John the Apostle was the only apostle not to suffer a martyr’s death, so he is variously portrayed as both young or old in art. He was known as the apostle “whom Jesus loved.” The Gospel of John stands in contrast to the synoptic gospels. It is widely regarded as the latest gospel because it evidences a much more developed theological conception of Jesus as divine. This Gospel also hints much more than the others as to the severance between the Judaic community and early Christian community (which had its start as just another Jewish sect).

Tatian surely received the idea of a four-fold Gospel as a tradition from Justin.  While, Justin never unequivocally uses the phrase New Testament or names the four Gospels as Tertullian, Irenaeus, and Clement did, he was definitely familiar with Gospels.  Kelly, Early Christian Doctrine 58.  To writers such as Clement of Rome (ca. 95), Barnabas (ca. 100), and Justin Martyr ‘scripture’ referred to the Jewish collection of writings.  These writings were given the authoritative phrase ‘it is written’ when quoted, and Jesus uses this formula often in the Gospels when quoting them. Yet, concerning early Christian practices Justin wrote: “On the day which is called the Sun’s Day there is an assembly of all who live in the towns or the country; and the memoirs of the Apostles or the writings of the prophets are read.” Justin, 67 (Bettenson’s translation, Early Christian Fathers, 62). In their church meetings, Justin and those at Rome afforded to the Gospels an equal amount of honor as they did the ‘scriptures’ of the Jewish religion.  A transition was occurring (or had occurred) by the time of Justin in which the authority of the New Testament writings was being realized.  Justin never uses the actual word ‘Gospel,’ but it’s clear that this is what is meant by ‘memoirs of the Apostles.’  Neither does he offer any names as to their authorship, yet, certainly, Justin and his church held the Gospels to be the actual memoirs written by apostles.  So by the time of Justin (i.e. ca. 130-160) the Gospels were in circulation and were being treated basically as scripture; it is highly likely that Tatian’s Diatessaron was not an innovative except to combine the Four.

The date for the The Shepherd of Hermas is important as it is perhaps the oldest evidence for the orthodox church’s four-fold Gospel.  This writing is found listed in the Muratorian Canon of the late second century: “Hermas composed the Shepherd quite recently in our times in the city of Rome, while his brother, Pius, the bishop, occupied the [episcopal] seat of the city of Rome.”  The Canon then goes on to claim that the writing should be read, but is not deserving of a position among the Apostles or Prophets. Theron, Evidence of Tradition 113. This statement allows a date to be set for the writing.  Pius was bishop at the earliest around 140 if Eusebius’ account is faithful. Eusebius, The History of the Church 4.11.  He is said to have died fifteen years after taking office. Likely, then, he and his brother would have been nearing the end of their lives as this period approached.  Pius’ chronology does not cement any dates for his alleged brother. Even so, The Shepherd of Hermas was likely not written much later than 140, and possibly could have been earlier depending on how long one would concede these men to have lived.  It would not be impossible for the author to have written parts of The Shepherd in midlife and then added more before dying around forty or fifty years later.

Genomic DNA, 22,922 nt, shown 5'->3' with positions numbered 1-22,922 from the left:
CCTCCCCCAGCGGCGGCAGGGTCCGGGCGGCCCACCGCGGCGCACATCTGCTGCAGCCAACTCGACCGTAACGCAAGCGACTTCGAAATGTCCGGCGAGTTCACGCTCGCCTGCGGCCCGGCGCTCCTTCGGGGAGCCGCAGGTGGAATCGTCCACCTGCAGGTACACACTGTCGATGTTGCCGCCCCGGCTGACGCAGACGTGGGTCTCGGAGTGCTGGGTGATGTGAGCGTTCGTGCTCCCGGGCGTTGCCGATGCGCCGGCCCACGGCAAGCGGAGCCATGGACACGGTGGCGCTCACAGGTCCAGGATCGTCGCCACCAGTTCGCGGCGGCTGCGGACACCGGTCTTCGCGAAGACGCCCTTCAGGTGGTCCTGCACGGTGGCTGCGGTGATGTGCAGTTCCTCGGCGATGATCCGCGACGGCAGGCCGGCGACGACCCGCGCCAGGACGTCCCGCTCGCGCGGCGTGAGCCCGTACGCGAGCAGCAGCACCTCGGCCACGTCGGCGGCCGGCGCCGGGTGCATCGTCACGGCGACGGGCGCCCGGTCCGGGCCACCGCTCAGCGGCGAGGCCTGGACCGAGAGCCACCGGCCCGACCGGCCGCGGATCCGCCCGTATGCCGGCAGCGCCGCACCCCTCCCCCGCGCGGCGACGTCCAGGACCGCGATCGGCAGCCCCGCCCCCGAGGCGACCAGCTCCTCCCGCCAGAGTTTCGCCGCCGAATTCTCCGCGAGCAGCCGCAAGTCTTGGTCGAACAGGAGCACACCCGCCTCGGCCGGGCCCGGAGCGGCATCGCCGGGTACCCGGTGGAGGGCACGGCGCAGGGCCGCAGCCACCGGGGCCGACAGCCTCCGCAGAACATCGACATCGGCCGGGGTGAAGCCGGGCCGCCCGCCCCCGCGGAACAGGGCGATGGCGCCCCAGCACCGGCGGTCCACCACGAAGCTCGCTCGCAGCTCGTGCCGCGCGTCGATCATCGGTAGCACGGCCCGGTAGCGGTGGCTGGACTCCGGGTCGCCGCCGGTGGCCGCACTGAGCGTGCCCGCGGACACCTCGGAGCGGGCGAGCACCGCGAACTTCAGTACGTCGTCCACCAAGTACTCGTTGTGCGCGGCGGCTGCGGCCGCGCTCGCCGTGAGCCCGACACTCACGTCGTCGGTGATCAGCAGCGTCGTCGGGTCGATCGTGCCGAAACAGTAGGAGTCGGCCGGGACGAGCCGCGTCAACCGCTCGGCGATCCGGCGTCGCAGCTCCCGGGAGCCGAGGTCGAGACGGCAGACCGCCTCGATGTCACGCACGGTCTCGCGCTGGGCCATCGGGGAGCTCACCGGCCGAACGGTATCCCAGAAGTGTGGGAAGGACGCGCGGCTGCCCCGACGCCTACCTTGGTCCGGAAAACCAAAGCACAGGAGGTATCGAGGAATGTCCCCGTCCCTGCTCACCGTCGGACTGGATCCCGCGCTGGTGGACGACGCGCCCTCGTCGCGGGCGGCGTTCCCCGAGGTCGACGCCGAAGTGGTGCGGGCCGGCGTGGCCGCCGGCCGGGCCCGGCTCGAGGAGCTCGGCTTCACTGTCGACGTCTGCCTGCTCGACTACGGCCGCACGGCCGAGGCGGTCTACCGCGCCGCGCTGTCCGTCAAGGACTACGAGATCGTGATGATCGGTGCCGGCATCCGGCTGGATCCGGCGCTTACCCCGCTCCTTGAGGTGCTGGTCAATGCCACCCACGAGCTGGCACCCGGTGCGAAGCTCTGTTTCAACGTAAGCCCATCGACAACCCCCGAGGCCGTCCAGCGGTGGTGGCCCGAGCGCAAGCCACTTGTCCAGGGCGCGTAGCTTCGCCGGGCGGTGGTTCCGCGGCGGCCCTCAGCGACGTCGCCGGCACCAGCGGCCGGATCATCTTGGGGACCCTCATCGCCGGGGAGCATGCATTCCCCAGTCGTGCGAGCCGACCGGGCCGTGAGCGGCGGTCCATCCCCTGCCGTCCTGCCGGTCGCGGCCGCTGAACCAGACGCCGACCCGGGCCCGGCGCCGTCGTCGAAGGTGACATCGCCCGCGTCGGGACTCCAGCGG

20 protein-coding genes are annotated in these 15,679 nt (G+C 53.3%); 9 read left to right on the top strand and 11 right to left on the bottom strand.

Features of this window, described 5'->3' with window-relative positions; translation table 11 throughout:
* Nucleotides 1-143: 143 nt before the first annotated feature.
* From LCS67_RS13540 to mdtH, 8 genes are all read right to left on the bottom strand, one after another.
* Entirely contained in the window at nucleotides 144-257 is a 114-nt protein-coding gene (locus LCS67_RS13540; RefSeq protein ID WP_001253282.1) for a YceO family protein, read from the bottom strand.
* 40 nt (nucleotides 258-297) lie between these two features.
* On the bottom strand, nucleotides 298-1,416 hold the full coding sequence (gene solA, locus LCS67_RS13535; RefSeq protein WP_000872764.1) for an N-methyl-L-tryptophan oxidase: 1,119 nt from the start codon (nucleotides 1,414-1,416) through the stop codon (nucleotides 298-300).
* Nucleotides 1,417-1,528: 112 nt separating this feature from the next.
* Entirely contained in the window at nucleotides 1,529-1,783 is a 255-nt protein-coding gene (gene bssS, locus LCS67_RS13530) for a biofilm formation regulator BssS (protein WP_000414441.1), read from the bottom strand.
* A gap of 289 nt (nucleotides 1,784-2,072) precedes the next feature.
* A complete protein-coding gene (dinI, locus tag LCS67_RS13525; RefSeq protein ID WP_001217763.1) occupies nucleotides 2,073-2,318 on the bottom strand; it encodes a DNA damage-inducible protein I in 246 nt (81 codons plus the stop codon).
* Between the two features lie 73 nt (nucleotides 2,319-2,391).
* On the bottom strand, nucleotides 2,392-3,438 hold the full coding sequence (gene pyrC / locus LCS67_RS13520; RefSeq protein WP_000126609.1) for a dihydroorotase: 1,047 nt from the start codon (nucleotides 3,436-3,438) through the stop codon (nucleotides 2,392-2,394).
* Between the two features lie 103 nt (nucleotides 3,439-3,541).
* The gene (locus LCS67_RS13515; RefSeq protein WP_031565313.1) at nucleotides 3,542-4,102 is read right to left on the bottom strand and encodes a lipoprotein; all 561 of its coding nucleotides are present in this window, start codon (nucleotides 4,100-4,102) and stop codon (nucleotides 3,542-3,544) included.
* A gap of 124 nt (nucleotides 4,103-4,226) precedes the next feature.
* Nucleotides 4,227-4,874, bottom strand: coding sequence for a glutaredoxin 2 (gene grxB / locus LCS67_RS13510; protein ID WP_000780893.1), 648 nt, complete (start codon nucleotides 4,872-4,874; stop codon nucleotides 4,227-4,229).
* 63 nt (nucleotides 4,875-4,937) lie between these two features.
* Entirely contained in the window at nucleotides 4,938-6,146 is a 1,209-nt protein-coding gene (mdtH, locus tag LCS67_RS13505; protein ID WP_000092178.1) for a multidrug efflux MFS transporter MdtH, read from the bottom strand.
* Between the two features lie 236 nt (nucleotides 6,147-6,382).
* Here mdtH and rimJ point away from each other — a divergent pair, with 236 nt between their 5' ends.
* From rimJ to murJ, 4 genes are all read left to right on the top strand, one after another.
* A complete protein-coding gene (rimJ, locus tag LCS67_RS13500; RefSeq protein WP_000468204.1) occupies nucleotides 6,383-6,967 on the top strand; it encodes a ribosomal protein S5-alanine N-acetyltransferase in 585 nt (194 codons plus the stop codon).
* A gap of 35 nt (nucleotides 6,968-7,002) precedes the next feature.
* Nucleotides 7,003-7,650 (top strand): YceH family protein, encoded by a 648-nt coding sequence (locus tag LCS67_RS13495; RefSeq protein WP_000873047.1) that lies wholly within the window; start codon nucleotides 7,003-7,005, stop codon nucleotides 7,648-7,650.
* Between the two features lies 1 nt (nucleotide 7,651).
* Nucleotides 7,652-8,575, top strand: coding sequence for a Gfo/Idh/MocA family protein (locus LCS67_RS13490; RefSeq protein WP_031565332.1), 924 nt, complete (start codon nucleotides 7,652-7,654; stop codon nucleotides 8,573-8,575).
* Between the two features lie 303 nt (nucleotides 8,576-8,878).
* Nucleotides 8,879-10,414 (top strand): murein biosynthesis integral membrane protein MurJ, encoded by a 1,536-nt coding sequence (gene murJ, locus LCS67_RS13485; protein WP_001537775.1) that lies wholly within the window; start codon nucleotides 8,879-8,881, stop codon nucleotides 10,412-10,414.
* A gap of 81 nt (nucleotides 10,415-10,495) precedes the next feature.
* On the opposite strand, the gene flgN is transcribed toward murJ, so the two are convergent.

This speculation has some support.  There was evidently a Christian named Hermas living in Rome whom Paul greeted in his letter to the Romans. “Greet Asyncritus, Phlegon, Hermes, Patrobas, Hermas and the brothers with them.” (Romans 16:14: NIV). Similarly, in the second vision of Hermas there is found an interesting statement: “You will write two books, and send one to Clement and one to Grapte. Clement will send it to the foreign cities, because it is permitted to him so to do.” The Shepherd of Hermas, Vision 2.4.2 (ANF 2.12). Hermas’ mention of a Clement is likely the same Clement who authored the epistle to Corinth around 95.  Wilson, The Career of the Prophet Hermas, 22. This reference leads to a conclusion that Hermas was active in Rome far earlier than 140.  Clement is described as possessing some form of authority as opposed to Grapte, and this authority leads one to concur that it was not simply a coincidental occurrence of the name.   Likewise, in the same passage, Hermas describes writing two books.  This is possibly because he wrote sometime during his youth, and again as an older man wrote more or edited his previous writings.

Shepherd of Hermas

This image of the “Good Shepherd” comes from the catacombs of Rome. The Shepherd of Hermas is an early Christian work that was regarded by some early church fathers as canonical.

The Shepherd of Hermas doesn’t outright mention the Gospels, and sometimes is thought to contain no value for a history of the Canon. Taylor, The Witness of Hermas 4. However, apparently Hermas used The Didache in such a manner that anything found in it would also be found in The Shepherd “in one disguise or another.” Id. at 5.  When The Didache mentions the ‘Gospel’ (ευαγγέλιον) a trace of it ought to be found in Hermas’ writings, and indeed we find ‘good tidings’ (αγγέλία αγαθή). The Didache, 15.4; and The Shepherd of Hermas, 3.13.2, Id. at 6. The Shepherd of Hermas writes concerning the ‘good tidings’: